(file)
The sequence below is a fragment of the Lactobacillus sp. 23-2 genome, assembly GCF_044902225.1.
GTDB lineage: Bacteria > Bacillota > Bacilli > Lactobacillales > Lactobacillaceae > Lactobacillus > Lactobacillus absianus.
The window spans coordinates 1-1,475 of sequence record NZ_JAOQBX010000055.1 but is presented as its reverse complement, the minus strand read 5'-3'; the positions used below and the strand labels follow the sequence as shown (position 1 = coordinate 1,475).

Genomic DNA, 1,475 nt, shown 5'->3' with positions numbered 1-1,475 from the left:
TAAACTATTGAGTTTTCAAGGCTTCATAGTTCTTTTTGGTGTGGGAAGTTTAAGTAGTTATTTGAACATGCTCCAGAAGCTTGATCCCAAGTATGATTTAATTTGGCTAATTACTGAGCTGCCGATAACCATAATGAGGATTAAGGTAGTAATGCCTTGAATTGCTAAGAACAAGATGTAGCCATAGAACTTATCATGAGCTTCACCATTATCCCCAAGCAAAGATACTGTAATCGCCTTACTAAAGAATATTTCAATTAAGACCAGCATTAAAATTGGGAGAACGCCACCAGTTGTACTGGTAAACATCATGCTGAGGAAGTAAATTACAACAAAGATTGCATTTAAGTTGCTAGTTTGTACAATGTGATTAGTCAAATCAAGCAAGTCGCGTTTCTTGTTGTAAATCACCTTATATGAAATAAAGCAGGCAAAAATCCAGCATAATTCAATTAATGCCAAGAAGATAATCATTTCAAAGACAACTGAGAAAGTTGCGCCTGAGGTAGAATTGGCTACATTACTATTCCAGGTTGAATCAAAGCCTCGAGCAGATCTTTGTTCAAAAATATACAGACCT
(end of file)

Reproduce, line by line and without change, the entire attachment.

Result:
The sequence below is a fragment of the Lactobacillus sp. 23-2 genome, assembly GCF_044902225.1.
GTDB lineage: Bacteria > Bacillota > Bacilli > Lactobacillales > Lactobacillaceae > Lactobacillus > Lactobacillus absianus.
The window spans coordinates 1-1,475 of sequence record NZ_JAOQBX010000055.1 but is presented as its reverse complement, the minus strand read 5'-3'; the positions used below and the strand labels follow the sequence as shown (position 1 = coordinate 1,475).

Genomic DNA, 1,475 nt, shown 5'->3' with positions numbered 1-1,475 from the left:
TAAACTATTGAGTTTTCAAGGCTTCATAGTTCTTTTTGGTGTGGGAAGTTTAAGTAGTTATTTGAACATGCTCCAGAAGCTTGATCCCAAGTATGATTTAATTTGGCTAATTACTGAGCTGCCGATAACCATAATGAGGATTAAGGTAGTAATGCCTTGAATTGCTAAGAACAAGATGTAGCCATAGAACTTATCATGAGCTTCACCATTATCCCCAAGCAAAGATACTGTAATCGCCTTACTAAAGAATATTTCAATTAAGACCAGCATTAAAATTGGGAGAACGCCACCAGTTGTACTGGTAAACATCATGCTGAGGAAGTAAATTACAACAAAGATTGCATTTAAGTTGCTAGTTTGTACAATGTGATTAGTCAAATCAAGCAAGTCGCGTTTCTTGTTGTAAATCACCTTATATGAAATAAAGCAGGCAAAAATCCAGCATAATTCAATTAATGCCAAGAAGATAATCATTTCAAAGACAACTGAGAAAGTTGCGCCTGAGGTAGAATTGGCTACATTACTATTCCAGGTTGAATCAAAGCCTCGAGCAGATCTTTGTTCAAAAATATACAGACCT